- Informal Labor, Formal Politics, and Dignified Discontent in India
- April 2013, Cambridge University Press
- Role: author
- Purchase Online
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Prior to joining Johns Hopkins University, I worked on international development and gender issues at the United Nations Development Program (UNDP) in China, the Self-Employed Women’s Association (SEWA) in India, and Women’s World Banking (WWB) in New York. My undergraduate work was done at Cornell University (BA), where I studied economics and government. I completed a Masters in Public Policy (MPP) at Harvard University, where I concentrated in political and economic development, and I completed my Ph.D. in Sociology and Demography at Princeton University.
I am interested in how vulnerable populations assert their rights through social movements. My research has examined this issue across a range of populations, including informal workers and migrant workers. Although my research focus has been on India, I am in involved in several networks to examine these issues on a global scale. My co-edited volume, Whatever Happened to Class? Reflections from South Asia (Routledge Press, 2008), explores how class-based analysis can help us better understand the contemporary challenges faced by urban workers, agricultural workers, and middle classes in India and Pakistan.
My recent book, Informal Labor, Formal Politics, and Dignified Discontent in India (Cambridge University Press, 2013), examines how India’s informal workers (i.e. those who are unprotected and unregulated by labor laws) are launching alternative labor movements that use the power of their votes to attain social welfare. Expanding on my findings from this project, I have examined how gender interacts with informal workers’ movements to create new forms of state-protection and how India’s informal worker organizations have extended their movements to the transnational level by partnering with international agencies, unions in other countries, and universities. I am currently working on a comparative project that examines informal workers’ alternative movements in 7 countries.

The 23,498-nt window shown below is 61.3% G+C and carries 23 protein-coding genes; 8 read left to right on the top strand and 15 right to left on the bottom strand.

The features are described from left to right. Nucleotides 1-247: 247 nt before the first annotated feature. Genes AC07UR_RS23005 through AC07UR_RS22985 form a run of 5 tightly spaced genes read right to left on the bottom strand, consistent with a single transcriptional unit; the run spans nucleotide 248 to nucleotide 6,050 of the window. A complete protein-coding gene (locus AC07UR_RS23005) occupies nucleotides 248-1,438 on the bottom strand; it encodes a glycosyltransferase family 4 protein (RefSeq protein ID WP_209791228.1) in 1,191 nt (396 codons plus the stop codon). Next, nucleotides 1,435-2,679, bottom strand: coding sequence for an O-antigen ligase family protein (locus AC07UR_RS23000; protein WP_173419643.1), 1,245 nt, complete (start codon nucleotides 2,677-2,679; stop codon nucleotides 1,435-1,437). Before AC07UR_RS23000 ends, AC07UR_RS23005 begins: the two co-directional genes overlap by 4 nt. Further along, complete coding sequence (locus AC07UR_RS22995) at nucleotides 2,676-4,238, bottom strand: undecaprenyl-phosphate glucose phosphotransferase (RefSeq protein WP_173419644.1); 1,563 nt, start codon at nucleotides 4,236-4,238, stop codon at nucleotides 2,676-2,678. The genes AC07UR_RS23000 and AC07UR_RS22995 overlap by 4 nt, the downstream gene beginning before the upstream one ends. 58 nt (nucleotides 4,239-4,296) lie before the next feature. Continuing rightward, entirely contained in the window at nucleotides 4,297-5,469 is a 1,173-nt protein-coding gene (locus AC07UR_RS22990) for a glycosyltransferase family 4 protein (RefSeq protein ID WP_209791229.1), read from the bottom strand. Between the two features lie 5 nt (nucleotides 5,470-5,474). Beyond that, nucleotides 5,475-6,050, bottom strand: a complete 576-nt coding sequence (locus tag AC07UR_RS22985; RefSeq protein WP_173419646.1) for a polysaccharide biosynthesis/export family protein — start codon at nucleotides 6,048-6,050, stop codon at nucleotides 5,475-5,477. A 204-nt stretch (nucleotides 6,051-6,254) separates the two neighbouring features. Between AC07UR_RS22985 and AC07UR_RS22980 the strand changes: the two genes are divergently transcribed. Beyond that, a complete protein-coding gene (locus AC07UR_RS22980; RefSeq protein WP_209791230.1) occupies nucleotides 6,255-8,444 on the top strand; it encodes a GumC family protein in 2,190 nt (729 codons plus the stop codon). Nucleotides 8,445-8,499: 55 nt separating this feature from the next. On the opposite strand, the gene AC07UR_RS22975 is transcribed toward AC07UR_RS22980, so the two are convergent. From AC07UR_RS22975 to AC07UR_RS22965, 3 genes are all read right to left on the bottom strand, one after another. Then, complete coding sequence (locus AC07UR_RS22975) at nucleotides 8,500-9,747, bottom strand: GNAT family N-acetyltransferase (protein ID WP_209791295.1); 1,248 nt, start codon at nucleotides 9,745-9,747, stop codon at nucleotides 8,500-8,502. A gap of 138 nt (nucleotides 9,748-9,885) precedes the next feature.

Currently, I am working on a new project that examines how Indian emigrants affect India’s development through migrant organizations. I am examining these processes among low-skilled migrants to the Gulf and high-skilled migrants to the US. For the examination of migrants to the US, I am working with colleagues examining similar issues in 8 other countries. Although migrants (and especially their financial remittances) have recently been heralded as a primary actor in international development, we know little about social remittances (such as ideas, knowledge, and technology transfers) from the diaspora or new skills and forms of political power imported by return migrants.
230.150 Issues in International Development
230.318 State and Society in Modern India
230.324 Gender & International Development
230.362 Migration and Development
230.625 Seminar on International Development
Agarwala, Rina. 2013. Informal Labor, Formal Politics and Dignified Discontent in India. Cambridge: Cambridge University Press
*Winner, Outstanding Book Award, American Sociological Association (ASA), Sociology of Development Section, 2014